Monday, June 19, 2017

On revision

For this week's prompts, I'd like to share some wisdom from a book I'm working through at the moment: Naming the World, and Other Exercises for the Creative Writer, edited by Bret Anthony Johnston. It's an edited volume, with many different writers and writing instructors contributing writing prompts and exercises.

We've mostly been talking about generating new ideas, making sense of tough concepts, and the like. This week I'd like to focus on revision. I've always said that I hate revision, but I think I haven't had great tools for it until now. I'd love to start a discussion with folks about what, precisely, you do when you revise.

For now, here are some ideas from John Smolens's chapter, on shortening a piece while you revise:
Be ruthless with the usual suspects, adjectives and adverbs; retain only those that are truly necessary, those that so dramatically alter the noun or verb they are modifying that the sentence would be significantly different without them.
Take one paragraph and distill it until you've said the same thing in one sentence. 
 Combine sentences (in particular, by using subordination which often allows connecting words and entire phrases to be dropped).
 Employ the active voice as much as possible. (pp. 303-304)
 If you use writing as a way to figure out what you think, as I do, then inevitably your first draft (and potentially many drafts after that one!) has a lot of extraneous material. It can be a great idea to shorten while you revise.

Monday, June 12, 2017

Draw Your Theory

This week's video gives some examples of drawings that I made to try to understand the distinctions between two different theories of disability. I show how you can use drawings to illustrate, understand, and explain a given theory, by thinking about a theory as a story, involving certain characters and objects, processes and relationships.

I hope you enjoy it!

Thursday, June 8, 2017

First drafts

I just finished reading The Clockwork Muse by Eviatar Zerubavel, and found a quote about first drafts inspiring. Dr. Zerubavel is quoting writer Mario Vargas Llosa:
"the first version is written in a real state of anxiety. Then once I've finished that draft... everything changes. I know then that the story is there, buried in what I call my 'magma.' It's absolute chaos but the novel is in there, lost in a mass of dead elements, superfluous scenes that will disappear... It's very chaotic and makes sense only to me. But the story is born under there." (quoted from "The Art of Fiction--Mario Vargas Llosa," The Paris Review 116 (1990): 57, in Zerubavel's The Clockwork Muse, p. 51)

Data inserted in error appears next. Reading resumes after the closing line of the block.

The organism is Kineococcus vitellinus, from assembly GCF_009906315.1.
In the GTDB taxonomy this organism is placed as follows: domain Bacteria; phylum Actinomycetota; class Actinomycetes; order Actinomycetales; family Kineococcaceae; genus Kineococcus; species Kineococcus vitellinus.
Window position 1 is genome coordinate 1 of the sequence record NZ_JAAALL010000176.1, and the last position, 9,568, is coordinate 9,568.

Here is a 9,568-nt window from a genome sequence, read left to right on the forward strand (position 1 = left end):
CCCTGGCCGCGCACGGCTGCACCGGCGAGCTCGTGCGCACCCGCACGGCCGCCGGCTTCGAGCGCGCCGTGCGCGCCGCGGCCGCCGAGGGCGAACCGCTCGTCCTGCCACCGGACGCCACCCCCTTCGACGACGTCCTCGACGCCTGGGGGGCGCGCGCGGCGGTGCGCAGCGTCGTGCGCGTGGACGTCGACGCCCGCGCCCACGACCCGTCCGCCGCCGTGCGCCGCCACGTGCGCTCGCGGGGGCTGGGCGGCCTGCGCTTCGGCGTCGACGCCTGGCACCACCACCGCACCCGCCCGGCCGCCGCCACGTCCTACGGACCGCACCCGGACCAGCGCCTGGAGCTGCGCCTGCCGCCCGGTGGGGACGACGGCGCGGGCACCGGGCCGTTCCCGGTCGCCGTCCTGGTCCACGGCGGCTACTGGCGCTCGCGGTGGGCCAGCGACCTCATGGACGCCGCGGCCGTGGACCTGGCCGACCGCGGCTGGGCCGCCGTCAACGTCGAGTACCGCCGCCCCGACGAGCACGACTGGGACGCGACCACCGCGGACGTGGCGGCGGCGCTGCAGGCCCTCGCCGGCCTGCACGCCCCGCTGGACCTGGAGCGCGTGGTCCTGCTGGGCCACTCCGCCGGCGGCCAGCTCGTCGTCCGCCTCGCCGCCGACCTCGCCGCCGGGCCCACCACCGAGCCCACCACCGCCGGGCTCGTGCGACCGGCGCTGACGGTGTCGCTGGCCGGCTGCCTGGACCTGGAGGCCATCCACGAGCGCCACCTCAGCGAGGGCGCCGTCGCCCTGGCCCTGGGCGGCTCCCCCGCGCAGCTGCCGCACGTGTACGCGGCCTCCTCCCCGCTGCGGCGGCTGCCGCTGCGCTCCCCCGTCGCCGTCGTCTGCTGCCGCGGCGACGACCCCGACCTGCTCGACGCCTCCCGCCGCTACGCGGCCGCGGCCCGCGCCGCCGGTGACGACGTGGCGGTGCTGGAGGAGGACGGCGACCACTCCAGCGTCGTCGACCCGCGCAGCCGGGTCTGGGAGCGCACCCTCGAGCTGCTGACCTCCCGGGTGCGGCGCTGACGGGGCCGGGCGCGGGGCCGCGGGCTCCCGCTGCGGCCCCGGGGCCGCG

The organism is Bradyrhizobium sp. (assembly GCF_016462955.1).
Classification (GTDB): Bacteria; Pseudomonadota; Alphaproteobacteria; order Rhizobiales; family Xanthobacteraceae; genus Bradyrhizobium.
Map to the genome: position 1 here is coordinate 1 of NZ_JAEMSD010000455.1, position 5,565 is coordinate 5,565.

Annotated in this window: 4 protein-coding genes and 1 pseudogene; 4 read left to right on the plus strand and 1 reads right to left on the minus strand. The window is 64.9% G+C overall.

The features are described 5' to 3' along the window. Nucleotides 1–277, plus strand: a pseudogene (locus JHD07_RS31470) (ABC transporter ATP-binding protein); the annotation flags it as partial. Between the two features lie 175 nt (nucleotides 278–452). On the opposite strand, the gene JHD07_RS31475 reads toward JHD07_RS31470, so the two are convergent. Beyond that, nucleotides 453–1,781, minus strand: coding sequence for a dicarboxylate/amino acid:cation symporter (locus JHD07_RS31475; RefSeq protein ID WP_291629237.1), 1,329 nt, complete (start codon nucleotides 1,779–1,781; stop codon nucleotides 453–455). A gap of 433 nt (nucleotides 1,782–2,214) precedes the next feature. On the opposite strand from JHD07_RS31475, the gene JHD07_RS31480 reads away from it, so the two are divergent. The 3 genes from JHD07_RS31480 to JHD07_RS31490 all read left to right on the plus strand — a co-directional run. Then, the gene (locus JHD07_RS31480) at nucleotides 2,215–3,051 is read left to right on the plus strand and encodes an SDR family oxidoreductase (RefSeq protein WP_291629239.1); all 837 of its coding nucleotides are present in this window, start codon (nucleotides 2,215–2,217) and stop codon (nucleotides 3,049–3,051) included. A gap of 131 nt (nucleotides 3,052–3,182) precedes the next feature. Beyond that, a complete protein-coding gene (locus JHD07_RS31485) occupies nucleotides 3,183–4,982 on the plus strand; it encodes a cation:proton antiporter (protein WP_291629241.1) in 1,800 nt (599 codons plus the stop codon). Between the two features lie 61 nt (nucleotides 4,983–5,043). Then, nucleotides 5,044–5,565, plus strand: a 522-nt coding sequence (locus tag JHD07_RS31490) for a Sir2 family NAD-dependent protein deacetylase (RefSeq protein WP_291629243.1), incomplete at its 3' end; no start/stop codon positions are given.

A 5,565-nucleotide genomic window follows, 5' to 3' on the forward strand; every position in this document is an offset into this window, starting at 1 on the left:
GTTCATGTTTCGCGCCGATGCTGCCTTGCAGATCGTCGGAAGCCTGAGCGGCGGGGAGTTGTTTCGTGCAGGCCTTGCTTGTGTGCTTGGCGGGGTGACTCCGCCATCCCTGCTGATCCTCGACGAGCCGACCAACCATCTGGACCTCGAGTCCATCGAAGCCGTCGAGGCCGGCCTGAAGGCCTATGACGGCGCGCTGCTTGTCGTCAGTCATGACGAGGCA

I don't know about you, but I as I write first drafts of academic or creative writing, I have to constantly remind myself that I don't know how it will end up, and it's ok to just keep going. I made this drawing (and took this incredibly low quality photo in the middle of the night) to remind myself of my job as a writer:

 Your Job Is To Make A Mess, brought to you by a snake, an elephant, a bunny, a dog/deer hybrid, a mouse, a whale, and a cat. And me.

Monday, June 5, 2017

How is ___ like ___?

This week's video uses some techniques from Lynda Barry (author of Syllabus and many other amazing books) and Ebony Flowers, developed and shared in their workshops and courses called DrawBridge, to link academic writing with creative writing and image-making. Their stuff has been adapted by Thelma Akyea, at the University of Toronto.
This technique is great when you're near the beginning stages of writing something, and come across a tough concept that you have to explain. Let me know how it goes!